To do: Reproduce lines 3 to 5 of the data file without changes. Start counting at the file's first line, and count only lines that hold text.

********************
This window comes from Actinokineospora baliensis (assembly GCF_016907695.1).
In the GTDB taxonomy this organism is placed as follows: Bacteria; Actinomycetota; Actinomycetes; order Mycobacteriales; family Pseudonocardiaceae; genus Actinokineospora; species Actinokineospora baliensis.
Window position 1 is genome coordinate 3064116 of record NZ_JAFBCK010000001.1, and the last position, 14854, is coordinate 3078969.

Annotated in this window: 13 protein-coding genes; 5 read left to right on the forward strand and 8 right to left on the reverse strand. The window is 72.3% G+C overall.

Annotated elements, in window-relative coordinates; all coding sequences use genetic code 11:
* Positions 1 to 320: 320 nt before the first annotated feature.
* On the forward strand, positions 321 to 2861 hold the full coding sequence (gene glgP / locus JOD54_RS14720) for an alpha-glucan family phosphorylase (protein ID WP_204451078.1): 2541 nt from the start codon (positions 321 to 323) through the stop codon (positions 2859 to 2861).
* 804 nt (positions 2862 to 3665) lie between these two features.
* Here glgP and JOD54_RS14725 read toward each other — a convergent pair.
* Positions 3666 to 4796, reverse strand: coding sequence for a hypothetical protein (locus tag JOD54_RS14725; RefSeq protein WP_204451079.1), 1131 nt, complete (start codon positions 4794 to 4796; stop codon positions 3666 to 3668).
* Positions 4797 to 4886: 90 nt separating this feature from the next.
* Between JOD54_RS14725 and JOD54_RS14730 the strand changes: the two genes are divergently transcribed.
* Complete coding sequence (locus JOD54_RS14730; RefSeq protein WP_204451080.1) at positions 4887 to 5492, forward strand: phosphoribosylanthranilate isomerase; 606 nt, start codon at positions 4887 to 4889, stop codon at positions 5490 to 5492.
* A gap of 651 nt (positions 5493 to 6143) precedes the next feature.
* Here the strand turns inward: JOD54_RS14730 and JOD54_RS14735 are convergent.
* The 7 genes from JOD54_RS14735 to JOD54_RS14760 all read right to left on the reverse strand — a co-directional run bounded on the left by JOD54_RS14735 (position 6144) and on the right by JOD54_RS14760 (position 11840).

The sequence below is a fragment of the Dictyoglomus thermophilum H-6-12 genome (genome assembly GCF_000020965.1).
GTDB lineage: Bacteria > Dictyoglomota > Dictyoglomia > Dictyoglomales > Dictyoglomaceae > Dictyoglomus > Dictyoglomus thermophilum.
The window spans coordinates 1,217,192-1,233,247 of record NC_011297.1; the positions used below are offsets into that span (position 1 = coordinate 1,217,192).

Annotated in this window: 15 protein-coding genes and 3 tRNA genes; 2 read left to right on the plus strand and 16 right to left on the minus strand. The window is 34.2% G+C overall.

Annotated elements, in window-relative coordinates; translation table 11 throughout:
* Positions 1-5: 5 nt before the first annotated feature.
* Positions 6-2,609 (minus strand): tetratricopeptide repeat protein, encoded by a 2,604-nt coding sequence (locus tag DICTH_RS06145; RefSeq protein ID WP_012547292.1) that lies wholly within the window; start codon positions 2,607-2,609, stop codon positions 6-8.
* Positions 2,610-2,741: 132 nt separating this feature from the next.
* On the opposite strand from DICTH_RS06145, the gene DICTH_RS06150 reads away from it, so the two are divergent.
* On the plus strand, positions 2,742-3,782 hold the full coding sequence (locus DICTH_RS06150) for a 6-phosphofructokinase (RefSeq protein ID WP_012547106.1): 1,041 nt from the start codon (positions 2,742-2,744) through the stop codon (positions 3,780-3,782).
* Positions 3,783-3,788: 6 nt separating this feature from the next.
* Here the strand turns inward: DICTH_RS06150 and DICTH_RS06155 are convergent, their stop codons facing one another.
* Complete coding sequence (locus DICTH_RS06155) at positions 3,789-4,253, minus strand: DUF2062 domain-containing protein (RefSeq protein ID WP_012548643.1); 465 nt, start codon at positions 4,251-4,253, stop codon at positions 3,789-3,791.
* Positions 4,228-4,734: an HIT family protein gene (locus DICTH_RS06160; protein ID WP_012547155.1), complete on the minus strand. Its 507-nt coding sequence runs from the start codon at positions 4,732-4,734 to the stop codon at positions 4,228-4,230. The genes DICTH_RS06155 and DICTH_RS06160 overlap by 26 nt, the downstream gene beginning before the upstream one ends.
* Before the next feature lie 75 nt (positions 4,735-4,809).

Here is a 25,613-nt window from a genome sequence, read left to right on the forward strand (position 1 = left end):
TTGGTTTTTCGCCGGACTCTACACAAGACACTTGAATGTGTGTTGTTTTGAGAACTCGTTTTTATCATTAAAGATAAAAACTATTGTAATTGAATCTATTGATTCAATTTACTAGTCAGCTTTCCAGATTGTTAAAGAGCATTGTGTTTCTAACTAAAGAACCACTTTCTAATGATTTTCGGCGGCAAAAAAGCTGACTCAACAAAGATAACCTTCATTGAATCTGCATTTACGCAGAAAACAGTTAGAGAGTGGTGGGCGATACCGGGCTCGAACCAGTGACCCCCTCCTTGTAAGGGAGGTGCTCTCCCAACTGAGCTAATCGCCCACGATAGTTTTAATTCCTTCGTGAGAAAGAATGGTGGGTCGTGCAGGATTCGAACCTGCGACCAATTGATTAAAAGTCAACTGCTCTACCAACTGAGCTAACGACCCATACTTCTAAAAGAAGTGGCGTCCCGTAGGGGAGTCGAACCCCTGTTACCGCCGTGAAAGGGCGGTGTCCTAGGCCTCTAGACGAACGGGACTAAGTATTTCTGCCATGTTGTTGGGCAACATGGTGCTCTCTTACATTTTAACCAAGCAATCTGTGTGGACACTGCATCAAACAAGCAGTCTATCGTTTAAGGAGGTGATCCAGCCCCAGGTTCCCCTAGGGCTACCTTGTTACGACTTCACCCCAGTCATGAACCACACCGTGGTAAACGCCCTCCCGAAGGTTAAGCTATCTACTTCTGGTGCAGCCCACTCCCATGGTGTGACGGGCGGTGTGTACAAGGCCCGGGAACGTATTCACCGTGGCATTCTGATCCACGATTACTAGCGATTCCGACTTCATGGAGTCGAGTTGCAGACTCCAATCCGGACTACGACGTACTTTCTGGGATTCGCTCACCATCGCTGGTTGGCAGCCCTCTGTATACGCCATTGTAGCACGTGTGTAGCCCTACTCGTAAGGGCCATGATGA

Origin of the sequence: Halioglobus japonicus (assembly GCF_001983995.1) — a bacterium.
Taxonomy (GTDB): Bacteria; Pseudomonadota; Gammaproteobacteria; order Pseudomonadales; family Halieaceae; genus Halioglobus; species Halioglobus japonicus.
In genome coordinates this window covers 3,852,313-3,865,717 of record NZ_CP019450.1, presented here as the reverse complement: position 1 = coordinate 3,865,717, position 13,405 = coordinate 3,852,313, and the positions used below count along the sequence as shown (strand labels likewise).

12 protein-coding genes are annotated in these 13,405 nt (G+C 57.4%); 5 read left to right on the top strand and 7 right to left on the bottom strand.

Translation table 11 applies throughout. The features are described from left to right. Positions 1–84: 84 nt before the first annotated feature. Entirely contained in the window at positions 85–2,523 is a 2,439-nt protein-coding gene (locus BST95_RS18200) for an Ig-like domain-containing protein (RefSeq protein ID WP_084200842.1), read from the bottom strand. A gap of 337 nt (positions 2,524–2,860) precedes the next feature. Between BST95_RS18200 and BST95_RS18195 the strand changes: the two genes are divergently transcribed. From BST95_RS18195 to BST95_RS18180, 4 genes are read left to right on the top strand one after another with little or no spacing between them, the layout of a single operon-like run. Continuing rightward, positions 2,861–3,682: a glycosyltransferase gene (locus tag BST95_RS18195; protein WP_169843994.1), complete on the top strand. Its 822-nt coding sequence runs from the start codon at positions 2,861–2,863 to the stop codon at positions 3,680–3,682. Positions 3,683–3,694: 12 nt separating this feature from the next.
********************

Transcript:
Window position 1 is genome coordinate 3064116 of record NZ_JAFBCK010000001.1, and the last position, 14854, is coordinate 3078969.

Annotated in this window: 13 protein-coding genes; 5 read left to right on the forward strand and 8 right to left on the reverse strand. The window is 72.3% G+C overall.

Annotated elements, in window-relative coordinates; all coding sequences use genetic code 11: